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After the painting was defaced, a third man spray-painted the first three letters of the word “respect” on a wall near the gallery’s front gate before he was taken away by police, and Naidoo said he, too, would be charged with malicious damage to property and was likely to appear in court Thursday. The man shouted that the gallery had shown the president disrespect.
“The artist has got his own views on the political situation. He has a right to express himself,” Cloete said. “On the other hand, there’s got to be a line drawn as to what constitutes satire and what constitutes insult.”
But Sophia Morren, a ceramicist who was in the gallery when the painting was defaced, said Zuma had shown little respect for himself. She referred to Zuma’s six marriages _ he currently has four wives _ his 21 children, and his acknowledgment in 2010 that he fathered a child that year with a woman who was not among his wives.
“He’s famous for all his women, all his children. I get exactly what the artist is saying,” Morren said. “Zuma shouldn’t be complaining. Really.”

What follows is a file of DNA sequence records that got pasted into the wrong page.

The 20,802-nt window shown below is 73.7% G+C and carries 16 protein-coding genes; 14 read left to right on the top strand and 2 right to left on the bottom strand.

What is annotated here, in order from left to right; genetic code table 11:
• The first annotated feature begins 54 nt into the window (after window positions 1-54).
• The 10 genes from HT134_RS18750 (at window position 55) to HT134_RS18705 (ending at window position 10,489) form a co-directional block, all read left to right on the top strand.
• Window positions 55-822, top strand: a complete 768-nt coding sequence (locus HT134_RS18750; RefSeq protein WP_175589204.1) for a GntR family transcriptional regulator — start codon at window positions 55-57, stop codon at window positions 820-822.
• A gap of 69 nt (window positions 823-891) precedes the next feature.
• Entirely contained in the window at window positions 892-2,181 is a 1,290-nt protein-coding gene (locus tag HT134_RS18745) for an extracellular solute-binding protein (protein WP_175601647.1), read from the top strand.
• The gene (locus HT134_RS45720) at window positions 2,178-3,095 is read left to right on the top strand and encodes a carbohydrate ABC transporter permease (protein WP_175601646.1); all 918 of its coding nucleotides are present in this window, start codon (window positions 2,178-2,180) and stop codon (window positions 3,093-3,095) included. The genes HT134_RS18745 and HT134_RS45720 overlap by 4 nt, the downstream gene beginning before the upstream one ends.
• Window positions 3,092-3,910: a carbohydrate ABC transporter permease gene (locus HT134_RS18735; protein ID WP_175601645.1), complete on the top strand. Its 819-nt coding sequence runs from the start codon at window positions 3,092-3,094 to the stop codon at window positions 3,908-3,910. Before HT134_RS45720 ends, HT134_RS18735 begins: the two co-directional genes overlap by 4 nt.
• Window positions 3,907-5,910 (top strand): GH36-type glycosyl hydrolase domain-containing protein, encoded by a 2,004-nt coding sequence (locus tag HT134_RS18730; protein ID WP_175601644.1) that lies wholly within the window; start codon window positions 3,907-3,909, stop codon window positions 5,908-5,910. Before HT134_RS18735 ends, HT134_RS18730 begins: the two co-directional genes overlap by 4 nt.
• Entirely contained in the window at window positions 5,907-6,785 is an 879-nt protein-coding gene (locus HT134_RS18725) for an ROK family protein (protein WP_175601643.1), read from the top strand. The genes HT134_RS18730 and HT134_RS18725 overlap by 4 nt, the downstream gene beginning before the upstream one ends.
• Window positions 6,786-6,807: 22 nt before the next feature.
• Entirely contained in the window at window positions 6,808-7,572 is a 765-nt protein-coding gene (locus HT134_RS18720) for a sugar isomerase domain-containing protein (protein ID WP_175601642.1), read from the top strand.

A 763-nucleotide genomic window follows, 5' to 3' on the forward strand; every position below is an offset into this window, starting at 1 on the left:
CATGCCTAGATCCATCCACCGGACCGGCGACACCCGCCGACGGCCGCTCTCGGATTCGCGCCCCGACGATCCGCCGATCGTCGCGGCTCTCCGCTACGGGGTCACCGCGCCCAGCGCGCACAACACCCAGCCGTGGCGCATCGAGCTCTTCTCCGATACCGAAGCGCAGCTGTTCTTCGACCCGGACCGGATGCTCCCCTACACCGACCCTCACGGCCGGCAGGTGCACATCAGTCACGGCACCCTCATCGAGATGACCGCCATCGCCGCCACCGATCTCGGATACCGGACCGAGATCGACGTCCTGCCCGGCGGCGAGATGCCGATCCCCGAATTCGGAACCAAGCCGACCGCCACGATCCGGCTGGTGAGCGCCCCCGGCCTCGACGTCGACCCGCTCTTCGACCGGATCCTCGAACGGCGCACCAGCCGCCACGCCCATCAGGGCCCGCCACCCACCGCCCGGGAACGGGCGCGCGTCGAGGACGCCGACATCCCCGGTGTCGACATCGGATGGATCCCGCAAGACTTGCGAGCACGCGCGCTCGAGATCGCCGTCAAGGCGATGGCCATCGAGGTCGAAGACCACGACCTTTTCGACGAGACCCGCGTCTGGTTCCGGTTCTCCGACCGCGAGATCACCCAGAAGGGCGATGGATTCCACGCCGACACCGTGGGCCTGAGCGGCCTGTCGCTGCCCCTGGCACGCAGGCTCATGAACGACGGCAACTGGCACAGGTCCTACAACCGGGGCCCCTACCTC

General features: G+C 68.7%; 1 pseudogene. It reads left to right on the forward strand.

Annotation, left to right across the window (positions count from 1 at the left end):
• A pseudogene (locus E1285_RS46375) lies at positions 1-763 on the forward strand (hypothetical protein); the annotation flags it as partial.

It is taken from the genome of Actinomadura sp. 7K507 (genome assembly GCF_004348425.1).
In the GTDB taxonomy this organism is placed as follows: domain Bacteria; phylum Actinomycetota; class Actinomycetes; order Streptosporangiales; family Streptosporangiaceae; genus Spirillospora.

Zuma was acquitted of rape in May 2006 in the country’s most politically charged trial since the end of apartheid. Trial testimony had raised questions about Zuma’s attitude toward women and whether he had the judgment to govern. Testimony he gave about having unprotected consensual sex with an HIV-positive AIDS activist demonstrated an amazing ignorance about HIV transmission by a man who once headed South Africa’s campaign against the virus.
In his affidavit filed Tuesday, Zuma said he rejected suggestions that speaking out about the painting would “exacerbate the pain I am feeling about the image being publicized widely.
“This argument is similar to suggesting that, inter alia, victims of rape should not complain about the violations they have suffered because doing so will lead to publication of their ordeal. It is suggested therefore that such victims should keep quiet in order to limit public knowledge of their rights.”
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